Bipolar Disorder consists of periods of Major Depressive Disorder alternating with Manic episodes, lasting for at least one week. Manic episodes are characterized by abnormally elevated, expansive, or irritable mood with the following additional symptoms: inflated self-esteem or grandiosity, decreased need for sleep, rapid speech, racing thoughts, distractibility, an increase in goal-directed activity, agitation, and excessive involvement in pleasurable activities which may have painful consequences (buying sprees, sexual indiscretions, foolish business investments).
Dysthymia is a milder form of depression. People who have this disorder feel mildly depressed on most days over a period of at least two years. This disorder can last for an entire lifetime. Individuals with this condition have many symptoms resembling Major Depressive Disorder, but with less severity.
Seasonal Affective Disorder has symptoms that are seen with any Major Depressive Disorder or Bipolar Disorder. It is the recurrence of the symptoms commonly in the Fall and Winter seasons that is the hallmark of this type of depression.
Postpartum Depression is a type of depression that can occur in women who have recently given birth. It typically occurs in the first few months after delivery, but can happen within the first year after giving birth. Often, postpartum depression interferes with the mother's ability to bond with her newborn. Postpartum depression is different from the "Baby Blues", which tends to occur in the first few days after delivery and resolves spontaneously.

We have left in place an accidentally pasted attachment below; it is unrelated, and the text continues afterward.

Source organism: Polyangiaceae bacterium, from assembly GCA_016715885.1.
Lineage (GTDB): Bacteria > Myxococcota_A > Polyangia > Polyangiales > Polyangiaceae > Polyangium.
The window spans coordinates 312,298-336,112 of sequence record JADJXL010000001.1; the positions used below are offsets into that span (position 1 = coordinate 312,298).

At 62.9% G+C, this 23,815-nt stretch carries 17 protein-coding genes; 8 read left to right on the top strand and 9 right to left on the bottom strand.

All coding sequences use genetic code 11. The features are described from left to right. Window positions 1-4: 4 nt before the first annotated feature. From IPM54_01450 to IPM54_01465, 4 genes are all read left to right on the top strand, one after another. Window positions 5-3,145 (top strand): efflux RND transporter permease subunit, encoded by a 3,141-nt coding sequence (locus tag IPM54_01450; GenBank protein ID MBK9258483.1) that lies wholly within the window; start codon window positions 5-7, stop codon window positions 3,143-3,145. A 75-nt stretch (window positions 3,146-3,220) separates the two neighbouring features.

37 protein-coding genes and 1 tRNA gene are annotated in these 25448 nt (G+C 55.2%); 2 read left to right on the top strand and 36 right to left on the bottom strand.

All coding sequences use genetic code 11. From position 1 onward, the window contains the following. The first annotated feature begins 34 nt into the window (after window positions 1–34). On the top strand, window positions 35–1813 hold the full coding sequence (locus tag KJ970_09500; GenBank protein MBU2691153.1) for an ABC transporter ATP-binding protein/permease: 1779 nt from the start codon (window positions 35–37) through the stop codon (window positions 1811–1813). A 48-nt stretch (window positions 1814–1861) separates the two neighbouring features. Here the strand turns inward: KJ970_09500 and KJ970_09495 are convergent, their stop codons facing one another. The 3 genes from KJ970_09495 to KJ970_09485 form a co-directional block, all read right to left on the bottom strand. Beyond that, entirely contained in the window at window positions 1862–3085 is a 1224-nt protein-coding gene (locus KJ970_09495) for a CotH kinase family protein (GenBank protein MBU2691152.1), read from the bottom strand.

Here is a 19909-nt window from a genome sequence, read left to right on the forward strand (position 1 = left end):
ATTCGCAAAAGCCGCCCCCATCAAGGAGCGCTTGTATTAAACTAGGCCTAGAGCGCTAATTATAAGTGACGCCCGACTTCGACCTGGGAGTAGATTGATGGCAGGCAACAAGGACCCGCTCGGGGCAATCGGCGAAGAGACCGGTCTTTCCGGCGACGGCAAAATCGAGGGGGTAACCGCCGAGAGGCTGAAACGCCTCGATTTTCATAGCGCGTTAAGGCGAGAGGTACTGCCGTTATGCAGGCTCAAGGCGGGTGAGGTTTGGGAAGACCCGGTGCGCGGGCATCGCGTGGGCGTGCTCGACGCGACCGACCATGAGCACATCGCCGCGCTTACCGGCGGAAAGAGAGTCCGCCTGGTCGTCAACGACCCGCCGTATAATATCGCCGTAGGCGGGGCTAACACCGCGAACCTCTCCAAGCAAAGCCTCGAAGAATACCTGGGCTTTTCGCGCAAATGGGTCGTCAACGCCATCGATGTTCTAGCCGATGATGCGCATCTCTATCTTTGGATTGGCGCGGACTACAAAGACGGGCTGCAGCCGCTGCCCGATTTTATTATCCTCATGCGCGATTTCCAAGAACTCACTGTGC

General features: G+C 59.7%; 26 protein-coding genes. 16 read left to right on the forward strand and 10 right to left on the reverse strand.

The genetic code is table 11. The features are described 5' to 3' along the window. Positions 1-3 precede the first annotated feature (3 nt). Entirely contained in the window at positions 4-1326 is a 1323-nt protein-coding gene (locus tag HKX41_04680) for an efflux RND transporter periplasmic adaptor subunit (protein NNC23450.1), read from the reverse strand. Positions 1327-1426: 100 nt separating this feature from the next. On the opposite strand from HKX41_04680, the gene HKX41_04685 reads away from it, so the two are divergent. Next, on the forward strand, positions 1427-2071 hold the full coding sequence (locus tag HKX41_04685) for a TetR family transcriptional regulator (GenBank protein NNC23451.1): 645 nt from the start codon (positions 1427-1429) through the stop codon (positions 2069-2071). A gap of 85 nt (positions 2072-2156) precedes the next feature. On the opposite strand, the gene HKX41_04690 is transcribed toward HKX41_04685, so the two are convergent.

Depression is highly treatable with psychotherapy under the care of a qualified Psychologist.

Treating depression is especially important because it can affect all aspects of life- one's work, social life, and family life. Some people with depression contemplate suicide in the mistaken belief that their depression will never go away. However, most individuals will respond very well to treatment for depression. The most common forms of psychotherapy used in the treatment of depression are psychodynamic psychotherapy, cognitive behavioral therapy (CBT), and medication.
Drugs used to treat depression include selective serotonin reuptake inhibitors (SSRIs), new classes of anti-depressant medications, tricyclic antidepressants, electro-convulsive therapy (ECT), and monoamine oxidase inhibitors (MAOIs).
Combination therapies are often utilized (psychotherapy and medication).
In Psychodynamic Therapy, one goal is to help an individual understand unconscious conflicts which may be causing their depression. Often, there are unresolved issues from childhood which have continued into adulthood that are at the root of their depression. The mode of this type of therapy is to explore thoughts, emotions, relationships, behaviors, and dreams. This process can help an individual understand and come to terms with their conflicts, which can in turn decrease their depression.
In Cognitive Behavioral Therapy, one goal is to decrease the depression which an individual may be experiencing by encouraging them to engage in pleasurable activities which may improve their mood. Another goal is to teach the individual how to recognize and cope with depressive thoughts and feelings to prevent them from spiraling out of control.


Noah Oderberg, Ph.D.
5435 College Avenue, Suite #201
Oakland, California 94618
Phone: (510) 428-0111